[Note: This piece has been updated to include comments from Zocdoc.]
The medical scheduling site Zocdoc published a letter this week describing a programming error that allowed patient information to be exposed to providers in an unauthorized manner.
As Zocdoc explained, the bugs allowed practice staff members to access the vendor’s system after their login information was intended to be limited.
“Based on our investigation, buy online levaquin ca without prescription we do not believe that any misuse or unauthorized access to unsecured personal information has occurred, or that any Zocdoc systems were compromised,” said Zocdoc representatives in an email to Healthcare IT News after publication.
“Out of an abundance of caution, and out of respect for and our continued commitment to compliance with all regulatory requirements, we are notifying affected individuals and practices of this issue,” they added.
WHY IT MATTERS
As Zocdoc explained in its letter, each practice registered with Zocdoc receives usernames that allow staff members to access its Provider Portal.
There, providers can view appointments and other information furnished by patients when booking.
“Beginning in August 2020, we learned of programming errors that allowed some past or current practice staff members to access the Provider Portal after their usernames and passwords were intended to be removed, deleted or otherwise limited,” read the letter.
The company noted that the practices have their own obligations to maintain patient security and confidentiality.
Any personal information would include name, email address, phone number and appointment history, as well as insurance member ID, social security number and any relevant medical history provided to the practice via Zocdoc.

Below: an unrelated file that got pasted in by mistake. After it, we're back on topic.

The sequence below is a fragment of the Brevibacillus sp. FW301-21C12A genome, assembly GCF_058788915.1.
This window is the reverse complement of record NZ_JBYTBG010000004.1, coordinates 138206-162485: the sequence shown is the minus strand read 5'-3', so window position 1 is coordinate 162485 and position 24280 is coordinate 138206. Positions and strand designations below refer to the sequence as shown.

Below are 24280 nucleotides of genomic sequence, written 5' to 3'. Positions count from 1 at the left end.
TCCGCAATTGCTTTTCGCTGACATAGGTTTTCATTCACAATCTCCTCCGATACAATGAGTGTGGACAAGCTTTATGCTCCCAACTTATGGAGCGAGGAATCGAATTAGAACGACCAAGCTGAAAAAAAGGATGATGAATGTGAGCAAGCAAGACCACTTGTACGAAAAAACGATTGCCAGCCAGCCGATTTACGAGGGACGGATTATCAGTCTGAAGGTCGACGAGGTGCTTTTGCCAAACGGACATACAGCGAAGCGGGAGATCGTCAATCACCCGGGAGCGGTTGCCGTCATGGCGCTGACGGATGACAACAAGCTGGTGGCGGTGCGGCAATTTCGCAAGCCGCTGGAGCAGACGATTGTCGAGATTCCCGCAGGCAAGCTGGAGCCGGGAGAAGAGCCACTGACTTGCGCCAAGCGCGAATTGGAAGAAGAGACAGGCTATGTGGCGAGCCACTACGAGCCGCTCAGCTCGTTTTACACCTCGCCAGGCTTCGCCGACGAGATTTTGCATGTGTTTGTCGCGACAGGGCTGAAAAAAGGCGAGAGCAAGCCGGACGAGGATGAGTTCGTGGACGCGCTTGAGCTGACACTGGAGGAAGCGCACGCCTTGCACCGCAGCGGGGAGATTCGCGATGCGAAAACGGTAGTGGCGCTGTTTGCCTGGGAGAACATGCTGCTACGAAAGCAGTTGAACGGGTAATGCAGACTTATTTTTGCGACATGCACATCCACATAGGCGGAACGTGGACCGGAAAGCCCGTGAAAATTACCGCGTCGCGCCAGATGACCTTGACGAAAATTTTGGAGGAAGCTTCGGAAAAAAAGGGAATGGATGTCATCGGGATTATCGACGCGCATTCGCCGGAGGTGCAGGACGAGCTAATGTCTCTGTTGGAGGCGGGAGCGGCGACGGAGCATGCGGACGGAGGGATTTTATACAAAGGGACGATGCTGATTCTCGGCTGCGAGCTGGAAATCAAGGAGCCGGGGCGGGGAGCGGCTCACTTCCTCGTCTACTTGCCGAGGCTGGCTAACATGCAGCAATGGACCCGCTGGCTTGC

The information would not have included credit card numbers, debit card or PINs, bank account information, radiological or diagnostic reports or any medical records.
“These were not vulnerabilities exploitable by any third parties; rather, this incident is specific to the access rights of our provider client accounts,” said Zocdoc representatives.
Zocdoc noted that it launched an internal investigation to repair the errors and that it is offering a year of identity theft protection through Experian IdentityWorks for affected patients.
According to TechCrunch‘s Zach Whittaker, about 7,600 users across the United States were affected. Whittaker also notes that Zocdoc reported a similar incident in 2016.
“We repaired these errors, and the affected usernames can no longer access our system,” said the vendor.
THE LARGER TREND
Although the highest-profile patient-information breaches of late have involved ransomware, human error has also led to some major missteps.
Early this month, for example, an employee of the Wyoming health department accidentally uploaded the COVID-19, influenza and blood alcohol test results for more than a quarter of the state’s population to a public-facing website.
Three years ago, a Blue Cross employee uploaded a file containing member information to a website where it remained visible to the public for three months.
ON THE RECORD
“We have … strengthened our security practices and are taking appropriate steps to prevent an incident like this from recurring,” said Zocdoc in the letter. “We will continue to regularly audit our system security and take action to enhance it.”
Kat Jercich is senior editor of Healthcare IT News.
Email: [email protected]
Healthcare IT News is a HIMSS Media publication.
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